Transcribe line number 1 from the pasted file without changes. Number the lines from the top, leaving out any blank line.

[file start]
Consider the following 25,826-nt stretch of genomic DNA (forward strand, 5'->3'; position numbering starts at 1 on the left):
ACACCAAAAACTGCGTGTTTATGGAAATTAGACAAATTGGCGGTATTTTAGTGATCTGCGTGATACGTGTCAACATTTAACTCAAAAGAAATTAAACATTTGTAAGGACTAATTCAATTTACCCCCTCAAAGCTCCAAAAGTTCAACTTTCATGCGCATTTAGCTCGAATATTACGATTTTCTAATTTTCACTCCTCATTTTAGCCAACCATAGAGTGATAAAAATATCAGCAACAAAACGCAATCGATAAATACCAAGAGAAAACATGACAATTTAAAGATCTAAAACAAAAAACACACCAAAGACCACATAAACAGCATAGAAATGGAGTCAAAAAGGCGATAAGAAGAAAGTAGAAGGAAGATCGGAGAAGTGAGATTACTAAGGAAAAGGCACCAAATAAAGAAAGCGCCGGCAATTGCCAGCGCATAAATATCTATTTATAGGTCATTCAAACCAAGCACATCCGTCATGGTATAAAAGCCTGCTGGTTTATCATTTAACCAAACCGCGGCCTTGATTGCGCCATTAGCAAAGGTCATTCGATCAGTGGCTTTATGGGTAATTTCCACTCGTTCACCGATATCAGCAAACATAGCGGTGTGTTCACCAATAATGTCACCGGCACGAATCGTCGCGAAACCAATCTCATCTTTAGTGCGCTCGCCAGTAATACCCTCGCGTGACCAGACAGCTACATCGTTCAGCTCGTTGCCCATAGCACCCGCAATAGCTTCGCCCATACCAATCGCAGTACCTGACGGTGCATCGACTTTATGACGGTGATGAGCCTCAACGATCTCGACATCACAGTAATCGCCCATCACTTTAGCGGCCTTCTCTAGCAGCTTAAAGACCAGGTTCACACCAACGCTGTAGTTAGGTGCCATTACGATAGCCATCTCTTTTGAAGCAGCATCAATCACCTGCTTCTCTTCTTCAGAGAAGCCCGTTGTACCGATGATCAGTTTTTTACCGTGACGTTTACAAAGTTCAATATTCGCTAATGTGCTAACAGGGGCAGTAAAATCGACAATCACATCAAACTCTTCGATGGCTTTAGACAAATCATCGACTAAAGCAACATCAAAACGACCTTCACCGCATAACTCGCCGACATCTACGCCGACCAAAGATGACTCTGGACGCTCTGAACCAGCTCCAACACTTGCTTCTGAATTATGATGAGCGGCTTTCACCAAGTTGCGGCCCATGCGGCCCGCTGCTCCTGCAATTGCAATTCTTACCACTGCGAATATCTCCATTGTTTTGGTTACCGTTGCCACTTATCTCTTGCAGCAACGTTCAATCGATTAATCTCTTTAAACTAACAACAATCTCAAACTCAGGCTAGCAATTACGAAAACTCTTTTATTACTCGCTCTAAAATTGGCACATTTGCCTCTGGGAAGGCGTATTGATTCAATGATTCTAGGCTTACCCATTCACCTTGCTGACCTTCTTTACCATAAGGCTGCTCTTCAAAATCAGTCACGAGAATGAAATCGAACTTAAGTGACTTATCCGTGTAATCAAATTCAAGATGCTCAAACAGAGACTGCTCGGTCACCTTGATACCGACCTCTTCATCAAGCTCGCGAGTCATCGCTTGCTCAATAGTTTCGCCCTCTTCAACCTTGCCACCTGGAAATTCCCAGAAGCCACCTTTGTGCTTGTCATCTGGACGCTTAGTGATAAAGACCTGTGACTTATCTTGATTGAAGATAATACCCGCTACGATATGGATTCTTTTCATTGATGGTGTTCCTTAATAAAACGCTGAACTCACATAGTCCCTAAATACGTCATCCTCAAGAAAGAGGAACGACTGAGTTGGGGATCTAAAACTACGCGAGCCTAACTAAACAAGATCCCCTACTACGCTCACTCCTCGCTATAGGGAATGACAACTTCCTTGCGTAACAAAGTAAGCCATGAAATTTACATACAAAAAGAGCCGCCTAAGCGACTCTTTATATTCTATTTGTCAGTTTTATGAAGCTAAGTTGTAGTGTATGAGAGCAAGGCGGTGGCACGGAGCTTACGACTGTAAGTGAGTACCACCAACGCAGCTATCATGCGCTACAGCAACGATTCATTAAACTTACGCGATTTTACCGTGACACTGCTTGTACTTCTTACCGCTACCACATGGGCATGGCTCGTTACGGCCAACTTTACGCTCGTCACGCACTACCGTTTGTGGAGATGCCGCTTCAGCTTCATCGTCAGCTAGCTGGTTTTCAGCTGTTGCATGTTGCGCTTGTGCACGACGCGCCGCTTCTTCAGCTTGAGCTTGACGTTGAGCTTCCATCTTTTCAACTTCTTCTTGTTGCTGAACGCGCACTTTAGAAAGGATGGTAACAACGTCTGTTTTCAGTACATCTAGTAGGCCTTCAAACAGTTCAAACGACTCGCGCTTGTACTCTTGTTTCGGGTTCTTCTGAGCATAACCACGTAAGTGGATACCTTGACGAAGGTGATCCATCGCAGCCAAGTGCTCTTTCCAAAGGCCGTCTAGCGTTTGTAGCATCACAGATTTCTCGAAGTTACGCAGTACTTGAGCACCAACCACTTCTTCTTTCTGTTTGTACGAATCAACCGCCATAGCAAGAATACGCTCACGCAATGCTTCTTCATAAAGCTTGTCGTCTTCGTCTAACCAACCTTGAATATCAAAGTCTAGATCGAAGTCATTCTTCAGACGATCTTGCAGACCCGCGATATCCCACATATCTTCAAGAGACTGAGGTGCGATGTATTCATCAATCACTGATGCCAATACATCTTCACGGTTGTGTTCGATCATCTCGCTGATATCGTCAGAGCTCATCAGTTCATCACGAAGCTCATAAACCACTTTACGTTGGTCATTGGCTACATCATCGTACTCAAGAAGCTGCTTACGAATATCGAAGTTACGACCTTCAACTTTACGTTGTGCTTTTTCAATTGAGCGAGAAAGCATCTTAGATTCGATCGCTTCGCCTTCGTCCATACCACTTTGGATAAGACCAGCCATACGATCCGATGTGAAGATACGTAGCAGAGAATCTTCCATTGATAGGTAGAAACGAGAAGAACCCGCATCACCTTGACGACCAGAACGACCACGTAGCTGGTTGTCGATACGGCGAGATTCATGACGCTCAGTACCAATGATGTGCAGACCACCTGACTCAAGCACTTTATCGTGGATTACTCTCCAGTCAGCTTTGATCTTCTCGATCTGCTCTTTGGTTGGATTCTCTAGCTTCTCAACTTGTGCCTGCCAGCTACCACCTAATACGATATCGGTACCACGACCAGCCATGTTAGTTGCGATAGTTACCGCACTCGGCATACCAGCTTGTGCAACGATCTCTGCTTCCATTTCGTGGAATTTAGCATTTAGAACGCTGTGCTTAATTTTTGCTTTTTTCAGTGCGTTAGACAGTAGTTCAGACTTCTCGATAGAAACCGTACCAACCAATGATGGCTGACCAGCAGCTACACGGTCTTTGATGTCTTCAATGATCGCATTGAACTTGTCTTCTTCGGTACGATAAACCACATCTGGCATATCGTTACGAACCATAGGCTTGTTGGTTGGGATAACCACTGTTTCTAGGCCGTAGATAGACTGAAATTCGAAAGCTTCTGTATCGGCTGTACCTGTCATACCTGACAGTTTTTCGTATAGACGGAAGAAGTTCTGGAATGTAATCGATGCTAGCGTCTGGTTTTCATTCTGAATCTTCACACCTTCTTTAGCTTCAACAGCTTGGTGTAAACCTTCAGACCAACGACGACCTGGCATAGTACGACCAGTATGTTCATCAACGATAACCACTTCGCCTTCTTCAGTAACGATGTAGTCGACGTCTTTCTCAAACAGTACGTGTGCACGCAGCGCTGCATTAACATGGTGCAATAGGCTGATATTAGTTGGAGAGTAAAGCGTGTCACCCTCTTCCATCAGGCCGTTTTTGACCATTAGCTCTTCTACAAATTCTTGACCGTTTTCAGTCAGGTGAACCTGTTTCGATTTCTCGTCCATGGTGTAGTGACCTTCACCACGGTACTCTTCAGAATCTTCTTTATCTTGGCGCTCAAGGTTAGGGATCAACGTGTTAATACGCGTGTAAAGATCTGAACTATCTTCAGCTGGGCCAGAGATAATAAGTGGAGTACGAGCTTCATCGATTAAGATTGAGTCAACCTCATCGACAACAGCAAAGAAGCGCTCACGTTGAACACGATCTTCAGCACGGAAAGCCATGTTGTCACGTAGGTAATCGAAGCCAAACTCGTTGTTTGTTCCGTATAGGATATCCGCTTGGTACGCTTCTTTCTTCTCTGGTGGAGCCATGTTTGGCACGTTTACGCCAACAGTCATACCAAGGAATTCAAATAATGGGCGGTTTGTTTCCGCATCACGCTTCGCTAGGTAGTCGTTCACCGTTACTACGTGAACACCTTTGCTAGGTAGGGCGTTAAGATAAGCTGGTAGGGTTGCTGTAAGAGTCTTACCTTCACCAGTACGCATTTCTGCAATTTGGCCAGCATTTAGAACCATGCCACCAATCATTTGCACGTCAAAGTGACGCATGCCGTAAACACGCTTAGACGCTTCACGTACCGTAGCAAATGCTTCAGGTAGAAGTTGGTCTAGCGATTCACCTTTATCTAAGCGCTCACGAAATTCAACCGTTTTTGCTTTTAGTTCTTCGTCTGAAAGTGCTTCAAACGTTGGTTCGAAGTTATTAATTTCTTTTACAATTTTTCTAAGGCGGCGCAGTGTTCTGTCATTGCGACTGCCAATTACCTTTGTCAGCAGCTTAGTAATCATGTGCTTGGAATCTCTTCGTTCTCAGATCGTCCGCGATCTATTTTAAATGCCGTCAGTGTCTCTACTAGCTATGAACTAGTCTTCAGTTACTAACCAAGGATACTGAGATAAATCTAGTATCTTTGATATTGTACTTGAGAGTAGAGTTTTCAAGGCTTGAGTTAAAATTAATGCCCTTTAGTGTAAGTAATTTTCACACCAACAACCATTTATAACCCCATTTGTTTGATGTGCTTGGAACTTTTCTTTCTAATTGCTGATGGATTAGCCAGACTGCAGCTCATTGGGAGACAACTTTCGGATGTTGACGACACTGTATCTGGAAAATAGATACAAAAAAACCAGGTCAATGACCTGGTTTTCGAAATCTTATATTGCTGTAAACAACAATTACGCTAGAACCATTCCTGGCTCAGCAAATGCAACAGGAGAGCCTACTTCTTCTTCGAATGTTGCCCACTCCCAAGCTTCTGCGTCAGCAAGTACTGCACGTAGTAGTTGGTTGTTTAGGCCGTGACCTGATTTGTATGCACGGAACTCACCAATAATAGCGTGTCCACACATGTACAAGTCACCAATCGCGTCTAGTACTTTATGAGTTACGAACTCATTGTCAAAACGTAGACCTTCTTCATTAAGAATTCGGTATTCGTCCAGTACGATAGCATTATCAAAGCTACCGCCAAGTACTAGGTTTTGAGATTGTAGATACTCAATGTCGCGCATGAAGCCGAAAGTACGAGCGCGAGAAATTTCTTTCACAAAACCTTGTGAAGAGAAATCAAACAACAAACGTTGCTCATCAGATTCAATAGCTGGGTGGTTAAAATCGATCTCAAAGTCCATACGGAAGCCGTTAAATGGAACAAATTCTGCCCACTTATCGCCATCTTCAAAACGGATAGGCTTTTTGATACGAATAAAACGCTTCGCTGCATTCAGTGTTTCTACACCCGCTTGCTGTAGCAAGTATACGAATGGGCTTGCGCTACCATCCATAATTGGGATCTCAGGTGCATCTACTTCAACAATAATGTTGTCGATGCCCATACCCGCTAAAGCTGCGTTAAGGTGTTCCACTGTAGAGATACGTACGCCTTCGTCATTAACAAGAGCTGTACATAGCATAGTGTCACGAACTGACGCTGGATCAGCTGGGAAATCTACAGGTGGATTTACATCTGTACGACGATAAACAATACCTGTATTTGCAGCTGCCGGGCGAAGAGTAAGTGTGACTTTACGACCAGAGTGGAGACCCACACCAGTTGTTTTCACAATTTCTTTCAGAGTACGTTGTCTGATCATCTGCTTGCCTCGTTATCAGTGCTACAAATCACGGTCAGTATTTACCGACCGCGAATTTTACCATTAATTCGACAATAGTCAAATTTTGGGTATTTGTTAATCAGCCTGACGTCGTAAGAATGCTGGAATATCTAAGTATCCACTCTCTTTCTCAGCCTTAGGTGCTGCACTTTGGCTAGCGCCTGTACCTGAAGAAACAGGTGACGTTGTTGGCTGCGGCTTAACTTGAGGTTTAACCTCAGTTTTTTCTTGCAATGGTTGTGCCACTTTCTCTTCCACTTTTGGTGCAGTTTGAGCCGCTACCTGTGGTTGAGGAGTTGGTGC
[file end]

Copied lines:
Consider the following 25,826-nt stretch of genomic DNA (forward strand, 5'->3'; position numbering starts at 1 on the left):